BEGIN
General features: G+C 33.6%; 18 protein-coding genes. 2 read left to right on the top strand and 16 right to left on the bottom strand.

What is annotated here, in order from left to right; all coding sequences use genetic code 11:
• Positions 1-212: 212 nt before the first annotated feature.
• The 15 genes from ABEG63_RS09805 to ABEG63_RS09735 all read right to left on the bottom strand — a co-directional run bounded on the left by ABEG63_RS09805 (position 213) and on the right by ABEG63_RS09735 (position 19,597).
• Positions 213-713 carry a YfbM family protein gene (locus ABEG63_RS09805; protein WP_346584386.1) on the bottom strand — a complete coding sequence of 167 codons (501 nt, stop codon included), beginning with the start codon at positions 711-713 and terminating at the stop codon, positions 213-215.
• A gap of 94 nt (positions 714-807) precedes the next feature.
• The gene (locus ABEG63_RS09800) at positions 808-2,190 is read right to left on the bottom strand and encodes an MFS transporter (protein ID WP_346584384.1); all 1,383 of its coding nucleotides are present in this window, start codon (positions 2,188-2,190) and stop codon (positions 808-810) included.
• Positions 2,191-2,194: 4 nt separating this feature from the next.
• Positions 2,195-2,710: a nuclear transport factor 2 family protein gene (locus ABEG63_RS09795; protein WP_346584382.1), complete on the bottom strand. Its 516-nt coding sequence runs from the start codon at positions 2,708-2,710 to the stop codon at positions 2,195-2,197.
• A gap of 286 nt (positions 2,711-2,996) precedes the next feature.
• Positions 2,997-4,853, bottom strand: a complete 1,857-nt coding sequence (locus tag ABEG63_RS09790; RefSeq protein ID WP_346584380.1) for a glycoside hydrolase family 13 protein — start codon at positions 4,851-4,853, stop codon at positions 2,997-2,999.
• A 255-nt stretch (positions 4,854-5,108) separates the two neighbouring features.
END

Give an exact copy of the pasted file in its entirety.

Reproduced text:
General features: G+C 33.6%; 18 protein-coding genes. 2 read left to right on the top strand and 16 right to left on the bottom strand.

What is annotated here, in order from left to right; all coding sequences use genetic code 11:
• Positions 1-212: 212 nt before the first annotated feature.
• The 15 genes from ABEG63_RS09805 to ABEG63_RS09735 all read right to left on the bottom strand — a co-directional run bounded on the left by ABEG63_RS09805 (position 213) and on the right by ABEG63_RS09735 (position 19,597).
• Positions 213-713 carry a YfbM family protein gene (locus ABEG63_RS09805; protein WP_346584386.1) on the bottom strand — a complete coding sequence of 167 codons (501 nt, stop codon included), beginning with the start codon at positions 711-713 and terminating at the stop codon, positions 213-215.
• A gap of 94 nt (positions 714-807) precedes the next feature.
• The gene (locus ABEG63_RS09800) at positions 808-2,190 is read right to left on the bottom strand and encodes an MFS transporter (protein ID WP_346584384.1); all 1,383 of its coding nucleotides are present in this window, start codon (positions 2,188-2,190) and stop codon (positions 808-810) included.
• Positions 2,191-2,194: 4 nt separating this feature from the next.
• Positions 2,195-2,710: a nuclear transport factor 2 family protein gene (locus ABEG63_RS09795; protein WP_346584382.1), complete on the bottom strand. Its 516-nt coding sequence runs from the start codon at positions 2,708-2,710 to the stop codon at positions 2,195-2,197.
• A gap of 286 nt (positions 2,711-2,996) precedes the next feature.
• Positions 2,997-4,853, bottom strand: a complete 1,857-nt coding sequence (locus tag ABEG63_RS09790; RefSeq protein ID WP_346584380.1) for a glycoside hydrolase family 13 protein — start codon at positions 4,851-4,853, stop codon at positions 2,997-2,999.
• A 255-nt stretch (positions 4,854-5,108) separates the two neighbouring features.